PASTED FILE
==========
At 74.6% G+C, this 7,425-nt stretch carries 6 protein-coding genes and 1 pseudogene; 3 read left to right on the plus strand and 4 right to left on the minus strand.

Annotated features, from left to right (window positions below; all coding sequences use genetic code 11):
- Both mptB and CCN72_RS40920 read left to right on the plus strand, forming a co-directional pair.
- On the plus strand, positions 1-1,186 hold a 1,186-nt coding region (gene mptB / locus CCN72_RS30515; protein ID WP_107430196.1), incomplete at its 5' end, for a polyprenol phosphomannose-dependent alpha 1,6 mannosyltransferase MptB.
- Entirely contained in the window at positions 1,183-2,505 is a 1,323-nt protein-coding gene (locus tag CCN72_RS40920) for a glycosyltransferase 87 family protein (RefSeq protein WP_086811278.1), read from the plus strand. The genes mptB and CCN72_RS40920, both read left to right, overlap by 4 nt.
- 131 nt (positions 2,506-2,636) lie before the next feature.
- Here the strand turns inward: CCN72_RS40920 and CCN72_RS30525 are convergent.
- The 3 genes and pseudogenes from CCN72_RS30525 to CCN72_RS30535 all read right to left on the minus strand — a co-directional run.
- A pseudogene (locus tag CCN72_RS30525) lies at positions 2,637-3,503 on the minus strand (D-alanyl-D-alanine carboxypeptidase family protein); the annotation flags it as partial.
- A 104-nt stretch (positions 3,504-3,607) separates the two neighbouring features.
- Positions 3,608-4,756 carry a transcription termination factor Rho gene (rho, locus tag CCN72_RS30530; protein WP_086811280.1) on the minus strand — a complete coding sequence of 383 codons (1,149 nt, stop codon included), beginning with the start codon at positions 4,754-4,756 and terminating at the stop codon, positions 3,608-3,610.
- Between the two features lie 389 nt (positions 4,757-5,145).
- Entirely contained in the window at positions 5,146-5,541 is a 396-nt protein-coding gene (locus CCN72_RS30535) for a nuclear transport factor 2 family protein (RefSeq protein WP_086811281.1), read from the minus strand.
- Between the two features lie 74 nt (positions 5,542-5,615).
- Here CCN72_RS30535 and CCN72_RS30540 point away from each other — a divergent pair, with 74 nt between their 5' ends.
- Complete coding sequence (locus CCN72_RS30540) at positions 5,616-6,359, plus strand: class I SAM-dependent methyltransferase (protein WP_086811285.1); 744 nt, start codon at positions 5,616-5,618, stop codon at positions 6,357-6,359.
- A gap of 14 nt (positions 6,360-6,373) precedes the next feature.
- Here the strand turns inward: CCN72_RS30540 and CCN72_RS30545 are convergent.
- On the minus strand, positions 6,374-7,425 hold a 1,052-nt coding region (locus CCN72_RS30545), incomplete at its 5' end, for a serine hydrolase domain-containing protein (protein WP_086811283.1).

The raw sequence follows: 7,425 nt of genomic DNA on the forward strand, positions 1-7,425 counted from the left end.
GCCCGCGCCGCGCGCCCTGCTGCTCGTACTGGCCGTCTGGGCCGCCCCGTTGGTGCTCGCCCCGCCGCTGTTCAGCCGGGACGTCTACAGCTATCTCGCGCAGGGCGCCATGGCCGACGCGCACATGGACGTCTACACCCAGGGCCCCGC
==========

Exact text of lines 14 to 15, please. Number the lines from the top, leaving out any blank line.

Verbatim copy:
- Between the two features lie 74 nt (positions 5,542-5,615).
- Here CCN72_RS30535 and CCN72_RS30540 point away from each other — a divergent pair, with 74 nt between their 5' ends.